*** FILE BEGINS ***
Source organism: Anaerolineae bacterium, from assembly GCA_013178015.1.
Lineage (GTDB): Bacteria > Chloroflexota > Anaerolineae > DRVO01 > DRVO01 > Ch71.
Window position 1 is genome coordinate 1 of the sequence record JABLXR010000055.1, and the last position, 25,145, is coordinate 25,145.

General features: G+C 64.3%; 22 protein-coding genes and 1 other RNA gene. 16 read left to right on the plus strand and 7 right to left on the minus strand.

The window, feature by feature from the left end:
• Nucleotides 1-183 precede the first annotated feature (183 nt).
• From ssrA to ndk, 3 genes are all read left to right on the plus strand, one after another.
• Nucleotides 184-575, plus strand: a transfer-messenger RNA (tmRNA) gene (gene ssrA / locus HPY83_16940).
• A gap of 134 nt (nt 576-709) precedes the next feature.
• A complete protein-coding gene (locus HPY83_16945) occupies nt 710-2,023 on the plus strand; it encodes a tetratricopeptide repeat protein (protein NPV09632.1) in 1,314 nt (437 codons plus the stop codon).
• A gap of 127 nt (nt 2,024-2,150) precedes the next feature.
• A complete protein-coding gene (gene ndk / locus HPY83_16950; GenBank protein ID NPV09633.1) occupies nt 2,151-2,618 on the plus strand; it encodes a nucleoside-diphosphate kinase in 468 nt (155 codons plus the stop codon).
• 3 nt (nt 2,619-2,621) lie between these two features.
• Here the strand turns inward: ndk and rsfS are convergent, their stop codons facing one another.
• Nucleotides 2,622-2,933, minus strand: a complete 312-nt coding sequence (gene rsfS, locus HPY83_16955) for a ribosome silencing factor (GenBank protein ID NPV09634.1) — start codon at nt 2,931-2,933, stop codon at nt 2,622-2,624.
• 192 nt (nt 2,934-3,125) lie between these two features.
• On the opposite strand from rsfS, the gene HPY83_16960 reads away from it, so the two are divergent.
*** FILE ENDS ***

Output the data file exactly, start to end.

Source organism: Anaerolineae bacterium, from assembly GCA_013178015.1.
Lineage (GTDB): Bacteria > Chloroflexota > Anaerolineae > DRVO01 > DRVO01 > Ch71.
Window position 1 is genome coordinate 1 of the sequence record JABLXR010000055.1, and the last position, 25,145, is coordinate 25,145.

General features: G+C 64.3%; 22 protein-coding genes and 1 other RNA gene. 16 read left to right on the plus strand and 7 right to left on the minus strand.

The window, feature by feature from the left end:
• Nucleotides 1-183 precede the first annotated feature (183 nt).
• From ssrA to ndk, 3 genes are all read left to right on the plus strand, one after another.
• Nucleotides 184-575, plus strand: a transfer-messenger RNA (tmRNA) gene (gene ssrA / locus HPY83_16940).
• A gap of 134 nt (nt 576-709) precedes the next feature.
• A complete protein-coding gene (locus HPY83_16945) occupies nt 710-2,023 on the plus strand; it encodes a tetratricopeptide repeat protein (protein NPV09632.1) in 1,314 nt (437 codons plus the stop codon).
• A gap of 127 nt (nt 2,024-2,150) precedes the next feature.
• A complete protein-coding gene (gene ndk / locus HPY83_16950; GenBank protein ID NPV09633.1) occupies nt 2,151-2,618 on the plus strand; it encodes a nucleoside-diphosphate kinase in 468 nt (155 codons plus the stop codon).
• 3 nt (nt 2,619-2,621) lie between these two features.
• Here the strand turns inward: ndk and rsfS are convergent, their stop codons facing one another.
• Nucleotides 2,622-2,933, minus strand: a complete 312-nt coding sequence (gene rsfS, locus HPY83_16955) for a ribosome silencing factor (GenBank protein ID NPV09634.1) — start codon at nt 2,931-2,933, stop codon at nt 2,622-2,624.
• 192 nt (nt 2,934-3,125) lie between these two features.
• On the opposite strand from rsfS, the gene HPY83_16960 reads away from it, so the two are divergent.